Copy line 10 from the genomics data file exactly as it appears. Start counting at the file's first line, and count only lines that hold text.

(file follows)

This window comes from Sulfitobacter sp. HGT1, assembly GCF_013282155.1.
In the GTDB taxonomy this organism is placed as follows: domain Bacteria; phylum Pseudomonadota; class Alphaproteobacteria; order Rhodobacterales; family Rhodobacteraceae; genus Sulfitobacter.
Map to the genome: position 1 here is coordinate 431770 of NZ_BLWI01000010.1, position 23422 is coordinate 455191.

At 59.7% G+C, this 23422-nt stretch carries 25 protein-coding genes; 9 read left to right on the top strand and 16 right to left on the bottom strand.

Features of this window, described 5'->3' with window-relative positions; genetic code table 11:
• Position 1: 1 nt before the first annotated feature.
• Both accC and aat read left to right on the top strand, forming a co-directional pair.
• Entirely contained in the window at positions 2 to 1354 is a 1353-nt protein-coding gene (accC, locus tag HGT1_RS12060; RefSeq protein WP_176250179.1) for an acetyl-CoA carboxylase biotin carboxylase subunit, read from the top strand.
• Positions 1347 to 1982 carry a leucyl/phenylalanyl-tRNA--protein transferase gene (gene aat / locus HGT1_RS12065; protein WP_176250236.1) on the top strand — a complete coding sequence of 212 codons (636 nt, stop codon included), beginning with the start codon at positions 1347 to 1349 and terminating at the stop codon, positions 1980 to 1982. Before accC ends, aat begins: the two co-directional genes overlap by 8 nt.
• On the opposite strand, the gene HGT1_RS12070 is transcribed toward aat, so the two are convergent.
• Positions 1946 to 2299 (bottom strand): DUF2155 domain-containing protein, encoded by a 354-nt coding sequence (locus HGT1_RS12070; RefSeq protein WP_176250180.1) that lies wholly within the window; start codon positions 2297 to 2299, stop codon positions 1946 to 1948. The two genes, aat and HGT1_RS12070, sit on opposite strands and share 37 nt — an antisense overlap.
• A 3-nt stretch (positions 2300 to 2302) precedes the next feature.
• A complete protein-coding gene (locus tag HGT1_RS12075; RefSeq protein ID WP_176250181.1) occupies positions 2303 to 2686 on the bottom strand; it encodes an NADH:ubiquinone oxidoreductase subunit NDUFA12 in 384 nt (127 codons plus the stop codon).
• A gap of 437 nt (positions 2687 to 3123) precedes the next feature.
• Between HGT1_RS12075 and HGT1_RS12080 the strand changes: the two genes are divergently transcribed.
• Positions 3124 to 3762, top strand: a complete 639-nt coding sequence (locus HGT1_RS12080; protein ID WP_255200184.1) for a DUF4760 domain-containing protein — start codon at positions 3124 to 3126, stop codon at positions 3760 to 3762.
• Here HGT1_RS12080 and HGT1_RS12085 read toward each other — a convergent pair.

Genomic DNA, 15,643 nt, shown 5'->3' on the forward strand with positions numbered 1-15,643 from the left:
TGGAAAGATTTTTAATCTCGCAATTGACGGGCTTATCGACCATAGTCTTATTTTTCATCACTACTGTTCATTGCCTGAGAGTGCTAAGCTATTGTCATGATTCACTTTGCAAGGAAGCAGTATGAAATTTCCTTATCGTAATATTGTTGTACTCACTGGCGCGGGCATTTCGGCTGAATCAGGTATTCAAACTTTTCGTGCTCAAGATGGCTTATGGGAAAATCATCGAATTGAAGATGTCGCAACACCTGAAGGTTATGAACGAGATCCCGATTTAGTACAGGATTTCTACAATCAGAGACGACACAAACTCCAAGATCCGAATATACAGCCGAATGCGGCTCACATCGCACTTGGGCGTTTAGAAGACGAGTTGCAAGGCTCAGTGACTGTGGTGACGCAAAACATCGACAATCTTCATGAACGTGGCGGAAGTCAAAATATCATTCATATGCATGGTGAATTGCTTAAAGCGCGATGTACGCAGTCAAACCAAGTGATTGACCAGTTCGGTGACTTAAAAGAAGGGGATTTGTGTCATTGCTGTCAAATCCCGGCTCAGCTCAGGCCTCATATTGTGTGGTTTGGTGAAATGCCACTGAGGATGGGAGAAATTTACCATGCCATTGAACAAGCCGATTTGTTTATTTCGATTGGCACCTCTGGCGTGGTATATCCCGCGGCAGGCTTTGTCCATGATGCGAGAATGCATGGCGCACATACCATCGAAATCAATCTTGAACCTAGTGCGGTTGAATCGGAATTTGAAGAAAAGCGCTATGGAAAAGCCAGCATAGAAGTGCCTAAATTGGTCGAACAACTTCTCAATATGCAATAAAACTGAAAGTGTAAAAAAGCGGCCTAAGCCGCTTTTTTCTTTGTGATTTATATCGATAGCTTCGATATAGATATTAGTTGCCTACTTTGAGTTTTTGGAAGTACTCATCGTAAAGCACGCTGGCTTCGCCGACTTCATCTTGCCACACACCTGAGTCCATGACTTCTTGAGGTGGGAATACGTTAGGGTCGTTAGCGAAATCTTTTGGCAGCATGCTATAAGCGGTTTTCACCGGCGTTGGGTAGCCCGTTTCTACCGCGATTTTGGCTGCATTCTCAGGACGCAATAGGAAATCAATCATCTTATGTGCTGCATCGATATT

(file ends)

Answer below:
• On the opposite strand, the gene HGT1_RS12070 is transcribed toward aat, so the two are convergent.